It begins with Marshall and Fox, an architectural firm from Chicago owned by Charles E. Fox and Benjamin H. Marshall. These two men designed a number of luxurious hotels throughout Chicago such as The Blackstone Hotel and The Drake Hotel, but their most valued work was the Edgewater Beach Hotel that went down in history as Chicago’s most famous hotel of the day.
The first phase of construction began once James Patrick Connery and John Tobin Connery hired Marshall and Fox. Once completed, this building had exactly 400 rooms and was designed in the shape of a forked cross. On June 3rd, 1916, the hotel was officially opened. It served the Connerys well for seven years, but then it was time for an upgrade.
For this purpose, $3,000,000 were allocated and construction began. It was April 1923. When it was all done, this new extension had 600 rooms and towered 19 stories above street level and was erected slightly to the south of the older main building. It was not long before these new tower building became a success once it opened its doors for the first time on February 9th, 1924.
Furthermore, the hotel once stood on the shores of Lake Michigan which means that it had its own 360-meter-long private beach that allowed seaplanes to reach the hotel, making it even more attractive. The word of this new luxurious hotel travelled fast and in no time reached the ears of a number of famous people.
Throughout its history, Edgewater Beach Hotel was visited by a cornucopia of glitterati the like of which included Frank Sinatra, Charlie Chaplin, Marilyn Monroe, Nat King Cole, and even the Presidents Dwight D. Eisenhower and Franklin D. Roosevelt.
Such notable people were always accompanied by good parties and music and for that reason the Edgewater Beach Hotel had some of the best musicians of the day to perform their magic in there; artists such as Benny Goodman, Artie Shaw, Glenn Miller and great many more were all part of the history of this hotel. When the weather was nice and sunny, parties were held outdoors and during the winter months, the party was relocated in what was known as the Marine Dining Room. On top of it all, the hotel had its personal radio station called WEBH.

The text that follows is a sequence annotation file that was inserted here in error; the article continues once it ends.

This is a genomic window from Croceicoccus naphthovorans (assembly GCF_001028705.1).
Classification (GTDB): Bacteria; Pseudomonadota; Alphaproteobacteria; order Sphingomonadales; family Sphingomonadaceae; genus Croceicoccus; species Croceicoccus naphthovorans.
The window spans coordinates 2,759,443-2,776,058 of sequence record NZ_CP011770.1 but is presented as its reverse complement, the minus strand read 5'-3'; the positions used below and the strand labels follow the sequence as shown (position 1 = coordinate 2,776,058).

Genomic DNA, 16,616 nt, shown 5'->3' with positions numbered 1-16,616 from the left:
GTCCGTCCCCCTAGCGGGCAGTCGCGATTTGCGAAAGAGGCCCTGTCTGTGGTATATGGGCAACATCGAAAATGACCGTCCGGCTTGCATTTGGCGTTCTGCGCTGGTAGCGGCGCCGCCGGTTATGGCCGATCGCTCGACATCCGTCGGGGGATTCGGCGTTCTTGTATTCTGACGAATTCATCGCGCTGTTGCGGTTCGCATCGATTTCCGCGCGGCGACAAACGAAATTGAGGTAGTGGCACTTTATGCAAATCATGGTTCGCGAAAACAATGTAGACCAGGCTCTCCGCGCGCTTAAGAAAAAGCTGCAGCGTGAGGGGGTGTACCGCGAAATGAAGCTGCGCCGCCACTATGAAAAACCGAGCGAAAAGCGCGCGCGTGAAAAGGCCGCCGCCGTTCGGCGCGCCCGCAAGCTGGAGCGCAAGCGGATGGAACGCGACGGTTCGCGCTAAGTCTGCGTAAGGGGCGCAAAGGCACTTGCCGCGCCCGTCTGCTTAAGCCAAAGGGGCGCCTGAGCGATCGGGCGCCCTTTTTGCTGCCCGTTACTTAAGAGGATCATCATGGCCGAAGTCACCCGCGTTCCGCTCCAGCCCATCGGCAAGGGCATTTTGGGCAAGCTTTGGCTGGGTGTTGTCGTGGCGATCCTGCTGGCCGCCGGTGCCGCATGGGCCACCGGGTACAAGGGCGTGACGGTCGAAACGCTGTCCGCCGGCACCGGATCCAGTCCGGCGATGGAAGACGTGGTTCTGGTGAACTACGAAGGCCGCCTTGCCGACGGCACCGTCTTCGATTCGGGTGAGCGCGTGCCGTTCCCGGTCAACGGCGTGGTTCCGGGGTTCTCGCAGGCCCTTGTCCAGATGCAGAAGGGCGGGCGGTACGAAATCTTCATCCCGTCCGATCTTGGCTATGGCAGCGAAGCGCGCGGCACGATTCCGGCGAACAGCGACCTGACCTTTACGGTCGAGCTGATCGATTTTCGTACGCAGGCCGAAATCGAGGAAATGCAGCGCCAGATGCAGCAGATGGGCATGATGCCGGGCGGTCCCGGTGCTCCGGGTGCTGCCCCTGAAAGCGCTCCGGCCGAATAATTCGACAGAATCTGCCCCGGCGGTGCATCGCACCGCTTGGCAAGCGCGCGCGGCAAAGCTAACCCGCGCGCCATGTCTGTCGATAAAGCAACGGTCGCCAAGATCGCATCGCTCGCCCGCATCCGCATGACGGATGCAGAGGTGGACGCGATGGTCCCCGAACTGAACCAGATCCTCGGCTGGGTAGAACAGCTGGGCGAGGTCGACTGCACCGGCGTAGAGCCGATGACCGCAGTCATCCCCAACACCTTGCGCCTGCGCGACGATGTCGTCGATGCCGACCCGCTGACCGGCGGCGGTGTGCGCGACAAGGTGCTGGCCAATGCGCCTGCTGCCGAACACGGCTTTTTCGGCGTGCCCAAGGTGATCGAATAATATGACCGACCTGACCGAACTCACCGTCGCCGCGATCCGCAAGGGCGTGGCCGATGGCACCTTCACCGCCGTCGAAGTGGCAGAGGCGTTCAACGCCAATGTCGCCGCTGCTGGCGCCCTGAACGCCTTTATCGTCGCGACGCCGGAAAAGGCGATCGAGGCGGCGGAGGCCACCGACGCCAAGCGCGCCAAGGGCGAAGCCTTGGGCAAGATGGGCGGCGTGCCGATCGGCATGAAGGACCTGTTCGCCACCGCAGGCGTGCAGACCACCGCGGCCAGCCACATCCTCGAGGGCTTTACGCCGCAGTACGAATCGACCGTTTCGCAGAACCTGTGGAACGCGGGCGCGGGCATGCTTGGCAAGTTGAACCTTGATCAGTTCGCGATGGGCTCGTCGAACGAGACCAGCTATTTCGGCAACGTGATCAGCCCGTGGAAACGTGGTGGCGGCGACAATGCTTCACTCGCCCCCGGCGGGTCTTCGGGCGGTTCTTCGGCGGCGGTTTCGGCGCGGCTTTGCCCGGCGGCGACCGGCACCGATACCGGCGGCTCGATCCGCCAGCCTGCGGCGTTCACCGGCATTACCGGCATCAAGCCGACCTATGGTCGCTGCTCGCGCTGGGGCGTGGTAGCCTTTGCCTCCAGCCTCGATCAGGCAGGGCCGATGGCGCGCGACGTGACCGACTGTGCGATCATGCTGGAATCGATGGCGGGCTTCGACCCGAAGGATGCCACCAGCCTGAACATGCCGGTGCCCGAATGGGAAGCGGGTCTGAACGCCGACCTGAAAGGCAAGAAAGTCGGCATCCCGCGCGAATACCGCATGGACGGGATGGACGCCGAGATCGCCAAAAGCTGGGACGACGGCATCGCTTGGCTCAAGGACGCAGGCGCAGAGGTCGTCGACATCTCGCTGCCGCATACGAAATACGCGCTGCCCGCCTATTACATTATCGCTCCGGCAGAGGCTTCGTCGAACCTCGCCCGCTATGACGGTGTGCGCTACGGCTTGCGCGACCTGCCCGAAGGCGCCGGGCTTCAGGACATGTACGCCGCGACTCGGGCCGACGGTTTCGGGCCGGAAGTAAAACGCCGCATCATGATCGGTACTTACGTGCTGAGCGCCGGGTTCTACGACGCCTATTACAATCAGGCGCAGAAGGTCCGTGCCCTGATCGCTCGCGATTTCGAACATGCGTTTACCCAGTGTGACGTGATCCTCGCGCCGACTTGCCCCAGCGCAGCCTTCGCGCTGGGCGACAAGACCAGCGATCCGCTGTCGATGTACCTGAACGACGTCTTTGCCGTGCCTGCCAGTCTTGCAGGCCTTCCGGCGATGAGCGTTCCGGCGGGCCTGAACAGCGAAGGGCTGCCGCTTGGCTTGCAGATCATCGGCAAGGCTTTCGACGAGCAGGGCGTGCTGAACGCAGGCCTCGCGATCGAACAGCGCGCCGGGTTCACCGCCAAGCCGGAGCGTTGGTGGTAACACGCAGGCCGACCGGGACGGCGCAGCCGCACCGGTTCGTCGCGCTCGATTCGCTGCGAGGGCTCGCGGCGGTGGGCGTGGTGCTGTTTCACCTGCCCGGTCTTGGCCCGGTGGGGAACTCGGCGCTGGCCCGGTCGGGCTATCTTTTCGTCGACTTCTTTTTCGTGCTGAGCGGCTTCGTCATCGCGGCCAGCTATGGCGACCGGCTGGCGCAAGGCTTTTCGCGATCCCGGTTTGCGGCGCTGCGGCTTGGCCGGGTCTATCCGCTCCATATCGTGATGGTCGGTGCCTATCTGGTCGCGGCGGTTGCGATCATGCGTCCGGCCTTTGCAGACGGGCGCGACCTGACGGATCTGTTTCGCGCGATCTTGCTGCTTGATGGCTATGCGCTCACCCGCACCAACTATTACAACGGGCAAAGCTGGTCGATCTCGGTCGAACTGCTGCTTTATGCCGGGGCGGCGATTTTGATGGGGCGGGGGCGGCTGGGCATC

For years the hotel performed its best but then something happened that shook its very core. It was June 14th, 1949, four years after the Second World War, when Eddie Waitkus, the famous baseball first baseman, was shot. Standing behind that gun was one of Waitkus’ fans, Ruth Ann Steinhagen, a 19-year-old girl. Luckily, Waitkus was not killed.
The story spread like a wildfire and even served as an inspiration for Bernard Malamud’s famous novel, The Natural. Years later, in 1951, the expressway Lake Shore Drive received an extension which meant that the hotel was now cut off from Lake Michigan. This was a direct blow to the hotel’s success. The solution was to add a private swimming pool, which they did in 1953.
Seven years later, the hotel received its first major $900,000 renovation. That is when air conditioning was installed. Then, in 1963, the hotel received another notable guest, Martin Luther King Jr., who came to the Edgewater Beach Hotel for a conference.
But not long after Luther’s visit, in 1967, the hotel was closed. The buildings were rented to Loyola University that used it until 1969. That same year, the hotel was left vacant and scheduled for demolition. By 1971, almost all of it was demolished, except for the Edgewater Beach Apartments that were constructed on hotel’s property in 1928.
Today these apartments are part of the National Register of Historic Places and are all that is left of this once famous hotel.